Monthly Archives: October 2015

Concise Review: Night of the Living Dead (1968)

Night of the Living Dead is unquestionably a masterpiece of horror cinema because of its dizzying, surreal style and potent social commentary. However, on this viewing a new facet emerged that made my esteem for the picture grow to new … Continue reading

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Concise Review: A Girl Walks Home Alone At Night (2015)

A Girl Walks Home Alone at Night is the most audacious vampire film since Werner Herzog’s 1979 remake of Nosferatu. Its portrait of the fiendish creature is commendably minimalist. Sheila Vand, who plays the titular character, is merely dressed in … Continue reading

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Concise Review: Invasion of the Body Snatchers (1956)

Don Siegal’s Invasion of the Body Snatchers is impressive because of its potent bleakness, which slowly engulfs the film like a distant shadow that grows in size. The stark black and white look complements this all-encompassing feeling along with the … Continue reading

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Concise Review: Jackie Brown (1997)

Jackie Brown is Quentin Tarantino’s most underrated and unique film because his usual thematic fixations, motifs and techniques are fascinatingly repurposed. For example, his usual exploration of the self-constructed persona is used as a subtle change in attitude for the … Continue reading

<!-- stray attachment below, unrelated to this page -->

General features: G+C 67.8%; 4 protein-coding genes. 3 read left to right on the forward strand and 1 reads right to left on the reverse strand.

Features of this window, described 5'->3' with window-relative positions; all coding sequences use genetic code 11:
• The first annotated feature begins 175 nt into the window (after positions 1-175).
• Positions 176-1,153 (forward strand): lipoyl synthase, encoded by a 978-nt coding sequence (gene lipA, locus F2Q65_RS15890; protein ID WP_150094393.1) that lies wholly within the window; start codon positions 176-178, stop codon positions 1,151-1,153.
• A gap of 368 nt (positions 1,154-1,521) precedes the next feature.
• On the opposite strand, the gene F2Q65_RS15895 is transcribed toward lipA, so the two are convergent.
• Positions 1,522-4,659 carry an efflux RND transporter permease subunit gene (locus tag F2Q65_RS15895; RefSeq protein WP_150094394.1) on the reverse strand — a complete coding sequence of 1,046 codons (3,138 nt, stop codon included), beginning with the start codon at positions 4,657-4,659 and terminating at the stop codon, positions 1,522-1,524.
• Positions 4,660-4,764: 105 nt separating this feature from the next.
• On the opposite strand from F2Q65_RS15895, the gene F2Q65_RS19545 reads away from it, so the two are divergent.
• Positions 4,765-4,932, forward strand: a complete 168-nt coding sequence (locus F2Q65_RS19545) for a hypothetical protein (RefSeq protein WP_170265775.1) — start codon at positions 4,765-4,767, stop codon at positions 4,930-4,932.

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Concise Review: Natural Born Killers (1995)

Natural Born Killers is a brutal and uniquely potent film. Its exploration of the media perpetuating the two man killers is fascinating and gut-wrenching. Oliver Stone’s evokes this idea throughout the entire picture. He makes the film feel like a … Continue reading

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Second Viewing: Mad Max: Fury Road (2015)

As much as I admire Pauline Kael’s approach of only seeing a film once, insofar as it forces the reviewer to come to firm opinion and yields an exciting immediacy. There is something to be said for the second viewing … Continue reading

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Review: Macbeth (2015)

Cinema has been kind to The Scottish Play. Orson Welles’ 1948 iteration impressed with its potent expressionist imagery despite its meager budget and behind the scenes woes. The American literary critic Harold Bloom called Akira Kurosawa’s 1957 adaptation “the most … Continue reading

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